Stone Columns for an Automatic Driveway Gate

Stone driveway columns with automatic gate

Stone driveway columns with automatic gate

Hammerhead Stoneworks recently completed these stone columns to anchor an automatic driveway gate for an Asheville homeowner. The two columns are set on a single slab of concrete that extends across the driveway. Called a grade beam, this slab ensures that there’s no differential settling. I can’t tell you how many times I’ve seen driveway columns settling away from each other, veering off in strange directions.
Driveway gate stone column

Driveway gate stone column

Each column has a steel armature inside it that is bolted to the slab/grade beam. Affectionately called ‘aliens’ for their many appendages, the armature is an awkward looking thing, until it is hidden by the stonework. The armature to the left is more involved as it has arms that extend to the outside of the column to support the gate as well as the gate operator. The armature allows us to center the gate on the column; in many cases a gate is set at the back of or behind the column as a convenience to the builder. We just thought it looked better in the center of the column. The stonework is structural, with only the steel armature- and some conduit- inside it. I think it gives a stronger, more integral look than a standy-up veneer. Almost all the material is sandstone from Tennessee, which is colorful and easy enough to square off for a clean edge.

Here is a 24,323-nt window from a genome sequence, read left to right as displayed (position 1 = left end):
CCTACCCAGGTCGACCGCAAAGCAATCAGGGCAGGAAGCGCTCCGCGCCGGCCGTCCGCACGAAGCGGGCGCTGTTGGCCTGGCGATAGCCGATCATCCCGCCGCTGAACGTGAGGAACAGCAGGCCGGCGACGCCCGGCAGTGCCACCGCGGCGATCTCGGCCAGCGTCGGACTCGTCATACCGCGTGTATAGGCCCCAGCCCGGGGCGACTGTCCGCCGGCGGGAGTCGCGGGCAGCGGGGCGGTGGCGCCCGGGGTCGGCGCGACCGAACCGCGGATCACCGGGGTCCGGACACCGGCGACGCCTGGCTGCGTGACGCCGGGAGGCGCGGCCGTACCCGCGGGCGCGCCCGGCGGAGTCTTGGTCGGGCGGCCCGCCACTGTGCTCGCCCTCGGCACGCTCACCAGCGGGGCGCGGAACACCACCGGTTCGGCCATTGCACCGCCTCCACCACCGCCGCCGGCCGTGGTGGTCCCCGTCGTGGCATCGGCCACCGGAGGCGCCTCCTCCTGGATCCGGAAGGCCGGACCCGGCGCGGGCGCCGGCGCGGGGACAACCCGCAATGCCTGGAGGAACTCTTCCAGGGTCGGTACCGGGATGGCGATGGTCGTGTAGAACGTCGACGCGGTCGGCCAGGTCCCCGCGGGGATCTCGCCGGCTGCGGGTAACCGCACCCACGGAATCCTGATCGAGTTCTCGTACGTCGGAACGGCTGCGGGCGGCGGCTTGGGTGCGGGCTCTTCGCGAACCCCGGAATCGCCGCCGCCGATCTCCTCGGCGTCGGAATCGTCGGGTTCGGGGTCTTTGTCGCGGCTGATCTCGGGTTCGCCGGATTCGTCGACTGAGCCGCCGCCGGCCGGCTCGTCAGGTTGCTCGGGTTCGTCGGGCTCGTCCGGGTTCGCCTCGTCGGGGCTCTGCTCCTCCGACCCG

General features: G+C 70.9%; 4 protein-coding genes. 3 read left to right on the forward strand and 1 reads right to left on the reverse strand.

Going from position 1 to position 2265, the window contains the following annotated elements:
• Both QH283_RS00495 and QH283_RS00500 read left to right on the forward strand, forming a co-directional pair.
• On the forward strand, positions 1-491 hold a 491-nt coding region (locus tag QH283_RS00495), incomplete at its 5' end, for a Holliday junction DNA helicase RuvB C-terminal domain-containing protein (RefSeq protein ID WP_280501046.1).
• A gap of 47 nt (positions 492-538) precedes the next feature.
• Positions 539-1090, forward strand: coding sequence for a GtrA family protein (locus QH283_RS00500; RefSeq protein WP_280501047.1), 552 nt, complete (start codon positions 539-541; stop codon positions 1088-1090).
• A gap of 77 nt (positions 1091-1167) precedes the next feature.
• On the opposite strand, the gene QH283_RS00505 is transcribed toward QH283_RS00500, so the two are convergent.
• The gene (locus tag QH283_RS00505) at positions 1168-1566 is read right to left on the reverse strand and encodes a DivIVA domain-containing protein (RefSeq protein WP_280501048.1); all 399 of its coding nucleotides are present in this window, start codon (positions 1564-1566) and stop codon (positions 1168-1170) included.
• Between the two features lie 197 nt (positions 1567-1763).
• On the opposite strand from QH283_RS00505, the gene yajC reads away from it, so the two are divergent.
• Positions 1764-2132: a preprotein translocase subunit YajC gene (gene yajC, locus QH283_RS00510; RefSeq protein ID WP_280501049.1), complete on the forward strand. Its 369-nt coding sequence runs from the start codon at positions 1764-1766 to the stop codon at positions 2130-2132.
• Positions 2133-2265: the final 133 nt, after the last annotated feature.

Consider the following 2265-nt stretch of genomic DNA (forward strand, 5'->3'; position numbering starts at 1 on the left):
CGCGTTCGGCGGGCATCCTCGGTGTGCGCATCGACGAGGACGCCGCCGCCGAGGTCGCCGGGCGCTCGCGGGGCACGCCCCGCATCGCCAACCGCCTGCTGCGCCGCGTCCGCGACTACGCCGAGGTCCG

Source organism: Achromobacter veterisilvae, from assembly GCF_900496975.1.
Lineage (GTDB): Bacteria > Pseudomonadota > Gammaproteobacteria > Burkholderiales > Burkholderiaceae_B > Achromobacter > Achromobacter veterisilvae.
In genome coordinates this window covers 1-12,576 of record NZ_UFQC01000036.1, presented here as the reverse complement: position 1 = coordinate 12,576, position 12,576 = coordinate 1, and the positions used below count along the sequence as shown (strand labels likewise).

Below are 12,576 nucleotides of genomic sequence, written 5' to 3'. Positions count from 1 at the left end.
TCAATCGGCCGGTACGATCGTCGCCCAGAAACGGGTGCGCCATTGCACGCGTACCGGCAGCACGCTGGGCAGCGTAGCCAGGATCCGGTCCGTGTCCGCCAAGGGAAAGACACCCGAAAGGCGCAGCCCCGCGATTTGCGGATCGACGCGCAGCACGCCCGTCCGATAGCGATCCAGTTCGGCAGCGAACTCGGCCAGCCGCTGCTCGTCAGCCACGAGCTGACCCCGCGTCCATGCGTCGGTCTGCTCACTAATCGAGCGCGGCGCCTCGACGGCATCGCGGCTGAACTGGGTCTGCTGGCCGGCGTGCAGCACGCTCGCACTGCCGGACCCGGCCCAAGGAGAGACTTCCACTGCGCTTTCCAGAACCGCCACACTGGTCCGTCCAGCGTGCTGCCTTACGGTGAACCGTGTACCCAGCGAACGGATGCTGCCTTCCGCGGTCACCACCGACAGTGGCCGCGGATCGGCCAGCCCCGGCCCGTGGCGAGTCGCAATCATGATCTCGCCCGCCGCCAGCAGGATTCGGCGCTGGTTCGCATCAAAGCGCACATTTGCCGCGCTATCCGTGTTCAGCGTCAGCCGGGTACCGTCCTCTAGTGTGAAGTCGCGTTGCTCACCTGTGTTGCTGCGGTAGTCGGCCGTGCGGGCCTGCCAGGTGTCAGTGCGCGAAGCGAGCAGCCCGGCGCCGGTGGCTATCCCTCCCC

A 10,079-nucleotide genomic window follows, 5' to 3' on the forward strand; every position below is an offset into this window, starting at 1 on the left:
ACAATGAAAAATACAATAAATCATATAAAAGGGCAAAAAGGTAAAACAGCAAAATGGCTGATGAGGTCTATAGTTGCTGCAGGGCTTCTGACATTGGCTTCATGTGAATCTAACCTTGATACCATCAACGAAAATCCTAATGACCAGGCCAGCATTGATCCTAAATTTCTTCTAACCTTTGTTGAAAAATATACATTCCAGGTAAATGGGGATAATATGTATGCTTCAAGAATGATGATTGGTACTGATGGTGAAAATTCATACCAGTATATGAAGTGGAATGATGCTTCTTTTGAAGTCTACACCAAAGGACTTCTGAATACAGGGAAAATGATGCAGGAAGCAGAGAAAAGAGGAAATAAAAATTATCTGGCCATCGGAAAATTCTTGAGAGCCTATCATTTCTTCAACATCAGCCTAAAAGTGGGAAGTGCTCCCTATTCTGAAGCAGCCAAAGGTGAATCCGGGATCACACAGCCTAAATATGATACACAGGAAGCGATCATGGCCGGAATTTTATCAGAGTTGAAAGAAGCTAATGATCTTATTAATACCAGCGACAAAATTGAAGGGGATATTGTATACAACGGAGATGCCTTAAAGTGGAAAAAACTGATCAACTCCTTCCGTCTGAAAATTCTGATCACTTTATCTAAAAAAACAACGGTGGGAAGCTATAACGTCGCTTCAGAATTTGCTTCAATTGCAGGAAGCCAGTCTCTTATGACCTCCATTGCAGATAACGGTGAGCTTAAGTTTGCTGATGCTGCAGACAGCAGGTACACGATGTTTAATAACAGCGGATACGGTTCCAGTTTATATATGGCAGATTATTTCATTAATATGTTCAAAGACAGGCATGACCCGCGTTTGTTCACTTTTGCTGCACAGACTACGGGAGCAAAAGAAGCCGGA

Stone column for an automatic driveway gate

Stone column for an automatic driveway gate


Conduit runs through the center of each column for future lamps. Since it wasn’t in the homeowners plans as we built, we set a secondary cap on top, to cover the conduit and protect the opening from the weather. Should lamps be desired, the topmost capstones will be removed and the wiring can be installed with minimal fuss.

Moon Gate Entry Sign

A moon gate by Asheville stone masons Hammerhead Stoneworks.

A moon gate by Asheville stone masons Hammerhead Stoneworks.

The Town of Weaverville brought Hammerhead Stoneworks on to design and install an striking entry sign to welcome visitors as they enter town along Merrimon Avenue. The design features a moon-gate- a full circle arch. Originally meant to evoke the fresh growth and unlimited potential of a newly sprouted fiddlehead fern, it also looks an awful lot like the water wheel that’s just below the lake in the background. That’s a happy accident of the design process.

This project is still in progress. Tomorrow we will pick a beautiful slab of sandstone that will be engraved with the town greeting message and then installed to the left of the moon gate.

A moon gate by Asheville stone masons Hammerhead Stoneworks.

A moon gate by Asheville stone masons Hammerhead Stoneworks.

Balancing Stone Benches

A balancing stone bench.

A balancing stone bench. It’s sturdy!


We recently completed these two balancing benches for a regular client of ours. Both slabs are of Tennessee sandstone, though they have very different color profiles. River rocks of varying sizes comprise the bench supports. I know the concept works because every time I walk by them I think, “Those shouldn’t be standing!” They are very sturdy though, reinforced and supported by a hidden steel armature.

A balancing stone bench by Asheville stone masons Hammerhead Stoneworks.

A stone bench by Asheville stone masons Hammerhead Stoneworks.

Stone bench by Asheville stone masons Hammerhead Stoneworks.

A balancing stone bench by Asheville stone masons Hammerhead Stoneworks.